The Chicago Reporter was founded by John A. McDermott in 1972, a time when Chicago, as the rest of the nation, struggled to come to terms with the gains of the civil rights era and the resistance that followed. McDermott, active in the city's civil rights movement for almost ten years, saw that the era of marches and lunch counter protests had come to an end. What people needed, if they were to follow what was happening, were facts.
The investigative publication set on a mission of documenting the city's, and later the whole metropolitan area's, struggles with the burning issues of race and poverty. While still in its infancy, in its trademark style of dispassionate but exhaustive reporting, the Reporter broke dozens of stories documenting widespread discrimination against African Americans in corporate hiring, city services and governmental affairs.
Over the years the city has changed. More minorities have been thrown into the city's already considerable mix. Nearly one-fourth of today's Chicagoans are Latinos, and other groups, like Asians, are also growing fast. The Reporter has kept ahead of the curve, reaching into Latino neighborhoods as they are becoming a pivotal power in the city. The Reporter has also risen to the task of reporting on and analyzing questions of race and poverty that are much more complicated than the "black and white" issues of the early days.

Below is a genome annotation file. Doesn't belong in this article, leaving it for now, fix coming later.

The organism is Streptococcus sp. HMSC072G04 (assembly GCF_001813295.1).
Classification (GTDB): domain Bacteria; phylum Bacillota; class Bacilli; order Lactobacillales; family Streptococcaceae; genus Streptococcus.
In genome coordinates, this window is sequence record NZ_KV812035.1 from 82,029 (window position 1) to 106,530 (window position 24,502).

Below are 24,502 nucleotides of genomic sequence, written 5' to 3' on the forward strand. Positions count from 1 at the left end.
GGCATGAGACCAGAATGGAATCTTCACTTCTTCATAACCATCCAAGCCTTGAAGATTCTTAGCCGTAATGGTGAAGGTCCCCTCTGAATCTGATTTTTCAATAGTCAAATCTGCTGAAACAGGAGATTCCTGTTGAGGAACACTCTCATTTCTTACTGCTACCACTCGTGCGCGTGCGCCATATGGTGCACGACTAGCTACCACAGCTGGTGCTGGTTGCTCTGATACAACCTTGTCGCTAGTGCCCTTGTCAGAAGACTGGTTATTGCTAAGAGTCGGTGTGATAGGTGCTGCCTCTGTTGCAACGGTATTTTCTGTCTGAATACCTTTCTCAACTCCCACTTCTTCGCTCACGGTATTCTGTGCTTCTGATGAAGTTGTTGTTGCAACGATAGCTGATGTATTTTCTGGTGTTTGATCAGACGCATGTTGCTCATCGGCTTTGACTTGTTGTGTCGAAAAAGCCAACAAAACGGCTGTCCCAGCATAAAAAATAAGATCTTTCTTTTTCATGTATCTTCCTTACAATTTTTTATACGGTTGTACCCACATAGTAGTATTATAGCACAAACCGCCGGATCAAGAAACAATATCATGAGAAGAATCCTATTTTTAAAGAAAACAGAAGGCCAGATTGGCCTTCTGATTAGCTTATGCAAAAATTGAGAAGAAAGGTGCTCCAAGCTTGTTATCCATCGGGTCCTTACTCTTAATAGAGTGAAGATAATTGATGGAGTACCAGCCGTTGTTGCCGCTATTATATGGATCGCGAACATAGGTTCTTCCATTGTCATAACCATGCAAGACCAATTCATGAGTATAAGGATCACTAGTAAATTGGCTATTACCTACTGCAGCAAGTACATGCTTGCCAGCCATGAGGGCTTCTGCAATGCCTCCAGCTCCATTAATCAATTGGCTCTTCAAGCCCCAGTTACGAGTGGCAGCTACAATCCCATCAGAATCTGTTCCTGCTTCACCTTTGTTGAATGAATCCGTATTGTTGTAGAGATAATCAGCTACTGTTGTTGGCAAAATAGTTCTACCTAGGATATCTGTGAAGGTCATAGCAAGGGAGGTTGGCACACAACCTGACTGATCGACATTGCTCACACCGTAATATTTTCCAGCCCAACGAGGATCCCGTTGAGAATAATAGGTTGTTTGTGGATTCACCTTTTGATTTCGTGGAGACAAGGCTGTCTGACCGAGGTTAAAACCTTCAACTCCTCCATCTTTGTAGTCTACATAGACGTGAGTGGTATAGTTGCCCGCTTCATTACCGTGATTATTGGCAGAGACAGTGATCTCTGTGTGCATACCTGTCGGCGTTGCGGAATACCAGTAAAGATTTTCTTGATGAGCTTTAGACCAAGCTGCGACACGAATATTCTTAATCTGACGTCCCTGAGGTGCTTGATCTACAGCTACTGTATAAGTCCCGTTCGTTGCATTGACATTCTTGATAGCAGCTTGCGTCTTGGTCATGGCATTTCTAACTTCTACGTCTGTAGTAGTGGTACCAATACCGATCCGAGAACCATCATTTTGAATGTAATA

Now in its 40th year the Reporter has continued to cover Chicago's streets, neighborhoods and institutions, winning dozens of awards. Its pioneering use of computer assisted reporting has also allowed it to scour the city's databases and computer discs, carrying on as gumshoes in the computer age. Used by legislators, policy makers, academics and individuals nationwide, the Reporter continues to break the news and influence the agenda in Chicago.
The Reporter is a publication of the Community Renewal Society. Community Renewal also publishes Catalyst Chicago, which covers issues of school reform.